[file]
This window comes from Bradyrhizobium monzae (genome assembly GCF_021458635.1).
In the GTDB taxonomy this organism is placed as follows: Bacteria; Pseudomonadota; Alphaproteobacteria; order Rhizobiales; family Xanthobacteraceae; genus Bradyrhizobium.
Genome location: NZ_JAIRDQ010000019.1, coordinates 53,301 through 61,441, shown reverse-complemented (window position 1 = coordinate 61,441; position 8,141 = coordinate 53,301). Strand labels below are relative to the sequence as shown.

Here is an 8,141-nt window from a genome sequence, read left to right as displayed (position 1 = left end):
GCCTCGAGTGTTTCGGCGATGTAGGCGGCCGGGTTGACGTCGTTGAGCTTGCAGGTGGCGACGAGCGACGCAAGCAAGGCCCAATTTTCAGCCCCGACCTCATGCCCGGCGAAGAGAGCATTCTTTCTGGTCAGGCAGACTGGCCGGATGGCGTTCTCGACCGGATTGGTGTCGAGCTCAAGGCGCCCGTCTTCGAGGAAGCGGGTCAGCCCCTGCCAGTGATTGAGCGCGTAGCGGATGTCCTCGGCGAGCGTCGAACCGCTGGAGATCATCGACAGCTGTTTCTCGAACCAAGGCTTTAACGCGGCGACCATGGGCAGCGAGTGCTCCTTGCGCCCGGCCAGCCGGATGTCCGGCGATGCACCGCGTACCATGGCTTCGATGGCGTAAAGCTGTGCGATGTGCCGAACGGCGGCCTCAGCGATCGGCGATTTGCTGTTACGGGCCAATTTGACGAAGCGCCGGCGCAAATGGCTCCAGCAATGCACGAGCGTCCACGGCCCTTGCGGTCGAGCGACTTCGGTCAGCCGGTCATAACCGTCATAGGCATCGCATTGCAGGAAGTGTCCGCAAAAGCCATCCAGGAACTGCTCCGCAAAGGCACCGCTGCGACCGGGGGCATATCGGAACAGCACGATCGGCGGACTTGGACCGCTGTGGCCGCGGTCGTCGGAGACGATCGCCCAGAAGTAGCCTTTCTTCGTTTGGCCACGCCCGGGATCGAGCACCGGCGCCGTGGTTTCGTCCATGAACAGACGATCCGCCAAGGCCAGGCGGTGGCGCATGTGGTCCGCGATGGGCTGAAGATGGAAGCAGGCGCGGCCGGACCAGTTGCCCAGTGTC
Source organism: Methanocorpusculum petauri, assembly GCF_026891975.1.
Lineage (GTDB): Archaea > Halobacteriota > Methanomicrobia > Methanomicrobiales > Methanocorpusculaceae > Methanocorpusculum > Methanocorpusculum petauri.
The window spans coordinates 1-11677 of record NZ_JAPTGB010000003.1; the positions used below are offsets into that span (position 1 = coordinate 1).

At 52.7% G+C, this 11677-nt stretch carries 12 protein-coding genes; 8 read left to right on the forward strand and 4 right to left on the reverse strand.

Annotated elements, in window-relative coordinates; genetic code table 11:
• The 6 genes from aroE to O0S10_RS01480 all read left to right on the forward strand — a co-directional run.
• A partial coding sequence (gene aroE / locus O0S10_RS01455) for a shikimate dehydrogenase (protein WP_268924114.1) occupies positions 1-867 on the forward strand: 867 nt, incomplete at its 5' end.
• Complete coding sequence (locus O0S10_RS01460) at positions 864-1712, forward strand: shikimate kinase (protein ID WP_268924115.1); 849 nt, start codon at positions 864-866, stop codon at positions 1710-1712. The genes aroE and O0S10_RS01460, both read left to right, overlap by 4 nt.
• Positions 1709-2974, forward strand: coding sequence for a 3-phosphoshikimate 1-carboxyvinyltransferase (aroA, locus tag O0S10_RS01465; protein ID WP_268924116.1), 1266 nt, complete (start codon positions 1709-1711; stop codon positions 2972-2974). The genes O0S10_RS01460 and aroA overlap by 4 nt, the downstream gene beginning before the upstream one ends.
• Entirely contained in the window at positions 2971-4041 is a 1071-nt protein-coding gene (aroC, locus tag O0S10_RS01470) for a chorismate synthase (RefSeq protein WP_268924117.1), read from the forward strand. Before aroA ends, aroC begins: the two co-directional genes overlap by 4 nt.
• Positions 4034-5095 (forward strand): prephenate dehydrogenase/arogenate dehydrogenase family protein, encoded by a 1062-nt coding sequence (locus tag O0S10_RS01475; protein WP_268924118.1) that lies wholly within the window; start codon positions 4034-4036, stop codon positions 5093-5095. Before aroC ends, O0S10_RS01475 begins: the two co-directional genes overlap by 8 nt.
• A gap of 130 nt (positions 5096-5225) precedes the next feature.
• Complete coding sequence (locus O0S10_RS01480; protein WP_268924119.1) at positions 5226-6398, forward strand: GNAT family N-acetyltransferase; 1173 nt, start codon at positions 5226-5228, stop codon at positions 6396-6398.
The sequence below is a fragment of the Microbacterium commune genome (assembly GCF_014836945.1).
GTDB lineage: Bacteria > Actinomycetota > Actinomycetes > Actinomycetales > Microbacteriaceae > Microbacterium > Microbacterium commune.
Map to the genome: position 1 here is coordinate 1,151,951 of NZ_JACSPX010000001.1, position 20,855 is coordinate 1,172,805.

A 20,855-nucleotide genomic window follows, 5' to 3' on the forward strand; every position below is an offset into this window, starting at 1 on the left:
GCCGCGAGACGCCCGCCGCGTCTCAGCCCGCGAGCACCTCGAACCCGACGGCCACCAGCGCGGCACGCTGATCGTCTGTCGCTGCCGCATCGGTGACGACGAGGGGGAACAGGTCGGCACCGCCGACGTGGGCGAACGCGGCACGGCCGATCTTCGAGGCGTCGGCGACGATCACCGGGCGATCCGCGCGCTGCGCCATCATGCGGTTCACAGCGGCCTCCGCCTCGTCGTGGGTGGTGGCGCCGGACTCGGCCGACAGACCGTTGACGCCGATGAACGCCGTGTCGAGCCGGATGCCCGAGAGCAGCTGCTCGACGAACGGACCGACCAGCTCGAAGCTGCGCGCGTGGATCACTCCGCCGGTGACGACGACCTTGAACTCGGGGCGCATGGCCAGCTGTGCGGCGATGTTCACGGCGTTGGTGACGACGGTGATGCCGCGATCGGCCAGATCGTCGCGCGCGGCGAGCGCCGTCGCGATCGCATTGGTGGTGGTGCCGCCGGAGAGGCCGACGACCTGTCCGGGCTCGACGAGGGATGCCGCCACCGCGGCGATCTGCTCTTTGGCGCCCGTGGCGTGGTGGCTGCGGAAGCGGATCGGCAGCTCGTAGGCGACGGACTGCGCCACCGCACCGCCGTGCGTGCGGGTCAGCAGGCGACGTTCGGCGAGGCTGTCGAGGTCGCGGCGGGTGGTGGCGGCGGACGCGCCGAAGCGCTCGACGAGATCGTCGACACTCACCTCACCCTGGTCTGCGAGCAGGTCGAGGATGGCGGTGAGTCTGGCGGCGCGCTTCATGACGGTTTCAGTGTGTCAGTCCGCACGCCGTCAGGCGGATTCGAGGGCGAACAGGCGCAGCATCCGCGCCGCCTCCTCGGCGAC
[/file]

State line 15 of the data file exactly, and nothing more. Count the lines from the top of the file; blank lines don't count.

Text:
• Entirely contained in the window at positions 2971-4041 is a 1071-nt protein-coding gene (aroC, locus tag O0S10_RS01470) for a chorismate synthase (RefSeq protein WP_268924117.1), read from the forward strand. Before aroA ends, aroC begins: the two co-directional genes overlap by 4 nt.